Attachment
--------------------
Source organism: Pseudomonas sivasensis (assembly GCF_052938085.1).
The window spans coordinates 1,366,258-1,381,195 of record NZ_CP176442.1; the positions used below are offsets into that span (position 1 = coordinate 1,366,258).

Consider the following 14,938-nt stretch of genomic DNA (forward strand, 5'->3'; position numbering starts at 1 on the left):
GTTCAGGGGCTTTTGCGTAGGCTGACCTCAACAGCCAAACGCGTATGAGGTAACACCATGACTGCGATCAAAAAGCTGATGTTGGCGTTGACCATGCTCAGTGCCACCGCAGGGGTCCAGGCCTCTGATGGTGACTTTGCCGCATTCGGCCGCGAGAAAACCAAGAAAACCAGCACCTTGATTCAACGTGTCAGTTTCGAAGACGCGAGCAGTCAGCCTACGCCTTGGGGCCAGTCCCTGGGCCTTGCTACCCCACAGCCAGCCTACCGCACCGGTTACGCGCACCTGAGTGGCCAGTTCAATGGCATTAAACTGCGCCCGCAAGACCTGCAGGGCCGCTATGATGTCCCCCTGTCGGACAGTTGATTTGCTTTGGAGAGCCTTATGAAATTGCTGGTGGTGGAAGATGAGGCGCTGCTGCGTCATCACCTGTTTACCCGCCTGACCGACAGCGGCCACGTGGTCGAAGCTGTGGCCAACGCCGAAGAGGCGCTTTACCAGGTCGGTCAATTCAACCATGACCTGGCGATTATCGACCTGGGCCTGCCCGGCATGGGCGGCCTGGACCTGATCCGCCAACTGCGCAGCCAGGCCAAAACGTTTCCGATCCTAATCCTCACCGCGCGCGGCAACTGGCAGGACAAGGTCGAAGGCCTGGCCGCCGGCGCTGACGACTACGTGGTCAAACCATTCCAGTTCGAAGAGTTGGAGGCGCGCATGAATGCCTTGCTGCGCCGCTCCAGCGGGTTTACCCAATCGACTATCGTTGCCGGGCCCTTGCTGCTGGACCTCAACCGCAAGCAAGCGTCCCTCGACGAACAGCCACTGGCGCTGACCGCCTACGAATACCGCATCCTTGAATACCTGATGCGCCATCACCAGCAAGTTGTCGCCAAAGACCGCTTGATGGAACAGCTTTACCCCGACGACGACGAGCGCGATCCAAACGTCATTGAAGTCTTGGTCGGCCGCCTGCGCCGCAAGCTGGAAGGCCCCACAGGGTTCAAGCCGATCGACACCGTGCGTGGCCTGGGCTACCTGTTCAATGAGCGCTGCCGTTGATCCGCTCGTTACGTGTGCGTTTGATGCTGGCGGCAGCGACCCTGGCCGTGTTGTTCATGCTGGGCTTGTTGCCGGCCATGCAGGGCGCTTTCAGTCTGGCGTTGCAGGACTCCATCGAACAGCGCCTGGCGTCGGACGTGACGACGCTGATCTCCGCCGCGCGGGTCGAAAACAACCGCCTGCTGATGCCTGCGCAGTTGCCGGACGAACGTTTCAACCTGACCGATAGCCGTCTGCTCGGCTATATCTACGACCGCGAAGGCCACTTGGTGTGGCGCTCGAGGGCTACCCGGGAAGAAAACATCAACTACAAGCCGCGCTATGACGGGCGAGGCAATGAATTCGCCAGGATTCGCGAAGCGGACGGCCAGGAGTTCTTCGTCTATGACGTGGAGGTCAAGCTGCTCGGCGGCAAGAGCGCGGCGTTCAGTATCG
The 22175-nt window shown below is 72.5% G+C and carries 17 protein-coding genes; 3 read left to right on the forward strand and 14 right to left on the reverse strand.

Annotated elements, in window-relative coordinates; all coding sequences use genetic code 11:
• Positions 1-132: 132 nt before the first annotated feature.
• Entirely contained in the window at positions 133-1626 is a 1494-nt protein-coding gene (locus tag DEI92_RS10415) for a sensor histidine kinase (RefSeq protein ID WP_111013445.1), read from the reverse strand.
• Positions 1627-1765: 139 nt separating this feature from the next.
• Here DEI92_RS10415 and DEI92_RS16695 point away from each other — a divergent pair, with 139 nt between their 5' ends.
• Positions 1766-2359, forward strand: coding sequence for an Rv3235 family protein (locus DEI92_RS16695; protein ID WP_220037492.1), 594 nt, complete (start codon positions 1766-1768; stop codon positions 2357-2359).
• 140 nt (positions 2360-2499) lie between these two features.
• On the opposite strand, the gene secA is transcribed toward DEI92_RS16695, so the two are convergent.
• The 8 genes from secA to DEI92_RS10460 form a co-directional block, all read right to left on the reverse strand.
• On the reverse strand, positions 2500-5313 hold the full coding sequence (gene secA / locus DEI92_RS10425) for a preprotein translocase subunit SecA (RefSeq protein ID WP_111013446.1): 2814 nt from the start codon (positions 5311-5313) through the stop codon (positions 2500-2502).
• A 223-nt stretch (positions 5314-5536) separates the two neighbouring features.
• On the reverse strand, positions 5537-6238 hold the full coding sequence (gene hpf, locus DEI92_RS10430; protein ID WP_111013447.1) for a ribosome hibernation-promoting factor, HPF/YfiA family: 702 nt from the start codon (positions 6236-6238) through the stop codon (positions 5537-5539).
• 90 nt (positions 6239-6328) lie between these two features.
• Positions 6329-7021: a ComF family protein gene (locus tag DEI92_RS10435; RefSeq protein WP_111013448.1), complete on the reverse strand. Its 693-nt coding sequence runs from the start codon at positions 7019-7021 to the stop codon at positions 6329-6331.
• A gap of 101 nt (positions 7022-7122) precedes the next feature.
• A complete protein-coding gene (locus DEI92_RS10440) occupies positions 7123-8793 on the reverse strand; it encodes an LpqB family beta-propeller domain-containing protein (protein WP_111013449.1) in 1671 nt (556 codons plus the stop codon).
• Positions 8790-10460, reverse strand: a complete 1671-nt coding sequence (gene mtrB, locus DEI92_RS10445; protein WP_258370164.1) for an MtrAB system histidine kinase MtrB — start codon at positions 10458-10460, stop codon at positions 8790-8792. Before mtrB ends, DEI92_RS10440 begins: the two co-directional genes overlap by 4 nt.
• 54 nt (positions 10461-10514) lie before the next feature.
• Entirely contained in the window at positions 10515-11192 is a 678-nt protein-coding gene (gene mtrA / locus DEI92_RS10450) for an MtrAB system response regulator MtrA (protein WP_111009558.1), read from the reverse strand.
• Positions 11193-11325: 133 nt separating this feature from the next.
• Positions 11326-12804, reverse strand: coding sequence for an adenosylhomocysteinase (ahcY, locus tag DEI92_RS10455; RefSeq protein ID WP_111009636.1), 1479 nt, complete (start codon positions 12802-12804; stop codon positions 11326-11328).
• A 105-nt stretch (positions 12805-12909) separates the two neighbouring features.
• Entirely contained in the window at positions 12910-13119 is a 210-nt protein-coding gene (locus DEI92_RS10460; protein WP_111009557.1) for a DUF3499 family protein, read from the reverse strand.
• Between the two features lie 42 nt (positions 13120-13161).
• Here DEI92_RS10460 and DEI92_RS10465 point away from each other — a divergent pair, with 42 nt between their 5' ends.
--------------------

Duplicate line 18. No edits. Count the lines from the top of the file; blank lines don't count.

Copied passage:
• 90 nt (positions 6239-6328) lie between these two features.